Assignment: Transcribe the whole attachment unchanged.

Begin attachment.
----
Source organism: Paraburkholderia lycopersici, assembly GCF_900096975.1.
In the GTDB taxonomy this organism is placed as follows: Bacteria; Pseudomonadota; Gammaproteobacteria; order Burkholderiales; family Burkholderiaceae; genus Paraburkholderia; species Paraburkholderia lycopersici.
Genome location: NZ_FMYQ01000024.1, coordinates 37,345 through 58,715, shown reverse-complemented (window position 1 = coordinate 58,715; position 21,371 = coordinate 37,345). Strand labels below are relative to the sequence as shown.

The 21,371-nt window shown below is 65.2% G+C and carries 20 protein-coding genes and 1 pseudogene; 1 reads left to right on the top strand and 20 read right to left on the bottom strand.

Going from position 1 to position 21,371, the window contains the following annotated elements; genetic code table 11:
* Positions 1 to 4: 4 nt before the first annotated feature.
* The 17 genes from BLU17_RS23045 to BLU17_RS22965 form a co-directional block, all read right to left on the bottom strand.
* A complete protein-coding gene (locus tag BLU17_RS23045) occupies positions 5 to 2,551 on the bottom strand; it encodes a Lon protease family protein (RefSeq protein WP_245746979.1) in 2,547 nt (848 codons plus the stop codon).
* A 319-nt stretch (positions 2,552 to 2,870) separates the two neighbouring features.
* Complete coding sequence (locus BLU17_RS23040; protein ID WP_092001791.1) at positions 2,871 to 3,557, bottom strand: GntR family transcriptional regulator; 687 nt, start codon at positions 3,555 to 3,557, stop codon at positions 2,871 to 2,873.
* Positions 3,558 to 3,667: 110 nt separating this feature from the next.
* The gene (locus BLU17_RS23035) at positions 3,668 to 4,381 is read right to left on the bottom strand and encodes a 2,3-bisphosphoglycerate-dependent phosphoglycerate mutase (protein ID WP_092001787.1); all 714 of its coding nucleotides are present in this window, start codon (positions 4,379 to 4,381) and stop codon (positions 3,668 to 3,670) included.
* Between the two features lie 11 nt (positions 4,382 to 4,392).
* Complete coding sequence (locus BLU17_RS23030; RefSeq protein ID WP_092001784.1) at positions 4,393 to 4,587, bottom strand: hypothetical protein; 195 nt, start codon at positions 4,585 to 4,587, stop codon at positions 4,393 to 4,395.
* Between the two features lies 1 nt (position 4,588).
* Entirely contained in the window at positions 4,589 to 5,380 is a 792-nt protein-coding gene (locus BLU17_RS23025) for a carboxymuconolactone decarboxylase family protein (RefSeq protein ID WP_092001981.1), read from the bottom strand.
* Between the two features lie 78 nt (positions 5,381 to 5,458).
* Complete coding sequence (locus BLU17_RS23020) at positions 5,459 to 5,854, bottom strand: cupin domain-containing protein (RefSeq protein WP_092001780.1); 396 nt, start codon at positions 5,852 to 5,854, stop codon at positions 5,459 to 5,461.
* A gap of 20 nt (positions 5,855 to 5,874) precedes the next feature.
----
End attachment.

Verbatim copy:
Source organism: Paraburkholderia lycopersici, assembly GCF_900096975.1.
In the GTDB taxonomy this organism is placed as follows: Bacteria; Pseudomonadota; Gammaproteobacteria; order Burkholderiales; family Burkholderiaceae; genus Paraburkholderia; species Paraburkholderia lycopersici.
Genome location: NZ_FMYQ01000024.1, coordinates 37,345 through 58,715, shown reverse-complemented (window position 1 = coordinate 58,715; position 21,371 = coordinate 37,345). Strand labels below are relative to the sequence as shown.

The 21,371-nt window shown below is 65.2% G+C and carries 20 protein-coding genes and 1 pseudogene; 1 reads left to right on the top strand and 20 read right to left on the bottom strand.

Going from position 1 to position 21,371, the window contains the following annotated elements; genetic code table 11:
* Positions 1 to 4: 4 nt before the first annotated feature.
* The 17 genes from BLU17_RS23045 to BLU17_RS22965 form a co-directional block, all read right to left on the bottom strand.
* A complete protein-coding gene (locus tag BLU17_RS23045) occupies positions 5 to 2,551 on the bottom strand; it encodes a Lon protease family protein (RefSeq protein WP_245746979.1) in 2,547 nt (848 codons plus the stop codon).
* A 319-nt stretch (positions 2,552 to 2,870) separates the two neighbouring features.
* Complete coding sequence (locus BLU17_RS23040; protein ID WP_092001791.1) at positions 2,871 to 3,557, bottom strand: GntR family transcriptional regulator; 687 nt, start codon at positions 3,555 to 3,557, stop codon at positions 2,871 to 2,873.
* Positions 3,558 to 3,667: 110 nt separating this feature from the next.
* The gene (locus BLU17_RS23035) at positions 3,668 to 4,381 is read right to left on the bottom strand and encodes a 2,3-bisphosphoglycerate-dependent phosphoglycerate mutase (protein ID WP_092001787.1); all 714 of its coding nucleotides are present in this window, start codon (positions 4,379 to 4,381) and stop codon (positions 3,668 to 3,670) included.
* Between the two features lie 11 nt (positions 4,382 to 4,392).
* Complete coding sequence (locus BLU17_RS23030; RefSeq protein ID WP_092001784.1) at positions 4,393 to 4,587, bottom strand: hypothetical protein; 195 nt, start codon at positions 4,585 to 4,587, stop codon at positions 4,393 to 4,395.
* Between the two features lies 1 nt (position 4,588).
* Entirely contained in the window at positions 4,589 to 5,380 is a 792-nt protein-coding gene (locus BLU17_RS23025) for a carboxymuconolactone decarboxylase family protein (RefSeq protein ID WP_092001981.1), read from the bottom strand.
* Between the two features lie 78 nt (positions 5,381 to 5,458).
* Complete coding sequence (locus BLU17_RS23020) at positions 5,459 to 5,854, bottom strand: cupin domain-containing protein (RefSeq protein WP_092001780.1); 396 nt, start codon at positions 5,852 to 5,854, stop codon at positions 5,459 to 5,461.
* A gap of 20 nt (positions 5,855 to 5,874) precedes the next feature.